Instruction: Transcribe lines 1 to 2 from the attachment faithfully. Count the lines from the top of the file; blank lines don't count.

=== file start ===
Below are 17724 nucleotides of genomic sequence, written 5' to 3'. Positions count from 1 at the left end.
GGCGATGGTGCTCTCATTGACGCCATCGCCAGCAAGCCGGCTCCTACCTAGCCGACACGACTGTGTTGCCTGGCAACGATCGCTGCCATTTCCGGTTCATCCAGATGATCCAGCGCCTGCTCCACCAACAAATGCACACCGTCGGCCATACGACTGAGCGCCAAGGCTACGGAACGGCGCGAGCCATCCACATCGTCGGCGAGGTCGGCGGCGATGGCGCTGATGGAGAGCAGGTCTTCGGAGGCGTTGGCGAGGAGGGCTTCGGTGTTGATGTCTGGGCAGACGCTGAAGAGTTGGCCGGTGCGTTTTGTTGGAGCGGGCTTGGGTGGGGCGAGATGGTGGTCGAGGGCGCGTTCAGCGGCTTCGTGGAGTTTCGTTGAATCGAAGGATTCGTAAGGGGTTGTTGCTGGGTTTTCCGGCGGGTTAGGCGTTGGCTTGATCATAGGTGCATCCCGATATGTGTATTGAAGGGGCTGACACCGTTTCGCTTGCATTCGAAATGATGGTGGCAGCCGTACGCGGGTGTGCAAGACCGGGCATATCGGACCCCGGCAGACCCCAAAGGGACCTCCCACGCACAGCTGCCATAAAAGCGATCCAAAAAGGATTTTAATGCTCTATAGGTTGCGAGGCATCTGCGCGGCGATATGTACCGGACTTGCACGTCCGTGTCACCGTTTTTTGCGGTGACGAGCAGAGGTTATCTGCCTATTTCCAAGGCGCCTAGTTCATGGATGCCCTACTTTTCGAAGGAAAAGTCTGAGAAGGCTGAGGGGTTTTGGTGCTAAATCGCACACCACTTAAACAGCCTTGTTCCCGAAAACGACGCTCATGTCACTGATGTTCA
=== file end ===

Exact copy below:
Below are 17724 nucleotides of genomic sequence, written 5' to 3'. Positions count from 1 at the left end.
GGCGATGGTGCTCTCATTGACGCCATCGCCAGCAAGCCGGCTCCTACCTAGCCGACACGACTGTGTTGCCTGGCAACGATCGCTGCCATTTCCGGTTCATCCAGATGATCCAGCGCCTGCTCCACCAACAAATGCACACCGTCGGCCATACGACTGAGCGCCAAGGCTACGGAACGGCGCGAGCCATCCACATCGTCGGCGAGGTCGGCGGCGATGGCGCTGATGGAGAGCAGGTCTTCGGAGGCGTTGGCGAGGAGGGCTTCGGTGTTGATGTCTGGGCAGACGCTGAAGAGTTGGCCGGTGCGTTTTGTTGGAGCGGGCTTGGGTGGGGCGAGATGGTGGTCGAGGGCGCGTTCAGCGGCTTCGTGGAGTTTCGTTGAATCGAAGGATTCGTAAGGGGTTGTTGCTGGGTTTTCCGGCGGGTTAGGCGTTGGCTTGATCATAGGTGCATCCCGATATGTGTATTGAAGGGGCTGACACCGTTTCGCTTGCATTCGAAATGATGGTGGCAGCCGTACGCGGGTGTGCAAGACCGGGCATATCGGACCCCGGCAGACCCCAAAGGGACCTCCCACGCACAGCTGCCATAAAAGCGATCCAAAAAGGATTTTAATGCTCTATAGGTTGCGAGGCATCTGCGCGGCGATATGTACCGGACTTGCACGTCCGTGTCACCGTTTTTTGCGGTGACGAGCAGAGGTTATCTGCCTATTTCCAAGGCGCCTAGTTCATGGATGCCCTACTTTTCGAAGGAAAAGTCTGAGAAGGCTGAGGGGTTTTGGTGCTAAATCGCACACCACTTAAACAGCCTTGTTCCCGAAAACGACGCTCATGTCACTGATGTTCA